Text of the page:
The course will draw upon a substantial body of research, present cases and give examples of real-life practice that is rigorous and accessible approach to the topic. The students will become familiar with the role of social media and networks within the context of a modern organization.

The course’s development of personal competences:
Students will be equipped with recent real world cases, corresponding theories, as well as with appropriate methods. This will enable them to engage in their own projects that uncover the potential of social media and networked organization.
Upon successful completion of this course the student will be able to:
- Understand the role of social media for managing knowledge, communication and innovation.
- Understand the role of social media usage inside and outside of the organization
- Understand the ways in which social media influences knowledge sharing, customer decisions and corporate reputation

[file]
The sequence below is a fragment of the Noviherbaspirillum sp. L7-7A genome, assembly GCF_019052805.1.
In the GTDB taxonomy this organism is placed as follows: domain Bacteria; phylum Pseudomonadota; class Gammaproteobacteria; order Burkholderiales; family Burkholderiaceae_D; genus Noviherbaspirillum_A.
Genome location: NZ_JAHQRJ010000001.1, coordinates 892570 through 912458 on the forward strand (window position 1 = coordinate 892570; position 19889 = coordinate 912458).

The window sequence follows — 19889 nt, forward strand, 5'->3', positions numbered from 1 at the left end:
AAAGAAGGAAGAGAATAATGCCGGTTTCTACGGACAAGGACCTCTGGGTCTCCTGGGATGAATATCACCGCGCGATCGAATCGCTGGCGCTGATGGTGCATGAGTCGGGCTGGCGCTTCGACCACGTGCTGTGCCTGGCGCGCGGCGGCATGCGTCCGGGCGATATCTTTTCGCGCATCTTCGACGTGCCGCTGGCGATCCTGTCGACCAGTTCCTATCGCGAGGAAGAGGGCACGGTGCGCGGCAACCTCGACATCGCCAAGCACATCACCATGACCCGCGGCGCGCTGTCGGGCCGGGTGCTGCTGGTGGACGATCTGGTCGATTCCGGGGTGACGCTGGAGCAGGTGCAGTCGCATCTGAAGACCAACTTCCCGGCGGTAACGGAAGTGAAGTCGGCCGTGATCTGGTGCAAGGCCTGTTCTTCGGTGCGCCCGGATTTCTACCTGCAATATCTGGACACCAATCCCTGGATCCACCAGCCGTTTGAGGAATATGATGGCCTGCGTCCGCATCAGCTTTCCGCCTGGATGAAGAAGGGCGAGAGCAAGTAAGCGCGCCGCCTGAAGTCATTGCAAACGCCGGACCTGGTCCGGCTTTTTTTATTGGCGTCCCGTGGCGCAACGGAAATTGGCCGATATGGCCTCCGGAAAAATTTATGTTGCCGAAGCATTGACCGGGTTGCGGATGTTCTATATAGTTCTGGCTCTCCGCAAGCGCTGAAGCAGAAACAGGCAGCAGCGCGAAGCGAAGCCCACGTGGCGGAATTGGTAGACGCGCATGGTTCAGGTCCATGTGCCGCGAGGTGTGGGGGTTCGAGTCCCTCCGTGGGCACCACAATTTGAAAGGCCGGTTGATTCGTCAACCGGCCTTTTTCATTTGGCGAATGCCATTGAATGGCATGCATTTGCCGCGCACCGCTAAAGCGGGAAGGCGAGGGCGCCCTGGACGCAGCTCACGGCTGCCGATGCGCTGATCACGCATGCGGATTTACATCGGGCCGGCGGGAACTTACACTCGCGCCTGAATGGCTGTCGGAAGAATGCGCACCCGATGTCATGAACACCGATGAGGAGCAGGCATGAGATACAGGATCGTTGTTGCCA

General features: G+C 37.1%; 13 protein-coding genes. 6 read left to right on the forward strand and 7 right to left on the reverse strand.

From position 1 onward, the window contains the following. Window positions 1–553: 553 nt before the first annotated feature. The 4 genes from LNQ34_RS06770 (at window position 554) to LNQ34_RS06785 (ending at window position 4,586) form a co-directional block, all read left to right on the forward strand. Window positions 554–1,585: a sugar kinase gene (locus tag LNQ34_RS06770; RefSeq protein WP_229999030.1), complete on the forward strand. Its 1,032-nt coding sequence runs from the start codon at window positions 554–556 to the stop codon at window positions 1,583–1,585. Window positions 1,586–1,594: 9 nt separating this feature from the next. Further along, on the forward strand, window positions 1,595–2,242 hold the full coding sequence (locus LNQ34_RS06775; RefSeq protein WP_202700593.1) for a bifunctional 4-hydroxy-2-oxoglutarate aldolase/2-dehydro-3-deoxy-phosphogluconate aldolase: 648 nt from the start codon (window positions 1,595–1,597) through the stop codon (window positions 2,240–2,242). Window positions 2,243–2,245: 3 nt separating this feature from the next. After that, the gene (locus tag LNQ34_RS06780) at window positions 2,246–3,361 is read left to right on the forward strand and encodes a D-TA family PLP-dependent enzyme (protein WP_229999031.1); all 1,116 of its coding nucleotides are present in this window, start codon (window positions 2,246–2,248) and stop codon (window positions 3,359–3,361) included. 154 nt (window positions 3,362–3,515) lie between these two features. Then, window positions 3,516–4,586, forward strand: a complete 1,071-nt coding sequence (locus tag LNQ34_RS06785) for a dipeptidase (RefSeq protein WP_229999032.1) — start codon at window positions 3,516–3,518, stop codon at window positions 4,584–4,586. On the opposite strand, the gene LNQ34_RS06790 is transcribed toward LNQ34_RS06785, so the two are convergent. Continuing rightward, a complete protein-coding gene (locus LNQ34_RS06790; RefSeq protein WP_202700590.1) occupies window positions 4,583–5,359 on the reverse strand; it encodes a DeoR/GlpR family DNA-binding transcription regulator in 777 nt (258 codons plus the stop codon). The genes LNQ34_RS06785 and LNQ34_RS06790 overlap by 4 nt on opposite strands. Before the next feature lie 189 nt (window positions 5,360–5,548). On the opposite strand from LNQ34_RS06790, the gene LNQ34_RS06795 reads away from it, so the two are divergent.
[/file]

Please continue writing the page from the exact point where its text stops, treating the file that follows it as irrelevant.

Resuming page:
- Utilize social network analysis as a research method for understanding and analysing networked organizations and their environment
- Develop strategies for the networked organization that tap the potential of open innovation, social networks among online consumers/prosumers, or internal knowledge exchanges
Expected literature
Benkler, Y. (2011): The unselfish Gene, Harvard Business Review,  July–August, pp.77-85.
Burt, R.S., 2001. Structural Holes versus Network Closure as Social Capital. In N. Lin, K.S. Cook & R.S. Burt, eds. Social Capital: Theory and Research. Sociology and Economics: Controversy and Integration series. New York: Aldine de Gruyter. pp.31-56.
Borgatti and Foster, The network paradigm in organizational research: A review and typology. Journal of Management. 29, 6, pp. 991-1013.
Castells, M. (2004): Informationalism, Networks, and the Network Society: A Theoretical Blueprint, in: The Network Society - A Cross-cultural Perspective, Ed. M. Castells,
Manuel Castells, pp.3-48.
Cho, H.-K., Trier M., Kim E. (2005): The Use of Instant Messaging in Working Relationship Development: A Case Study. Journal of Computer-mediated Communication, 10, 4, 2005.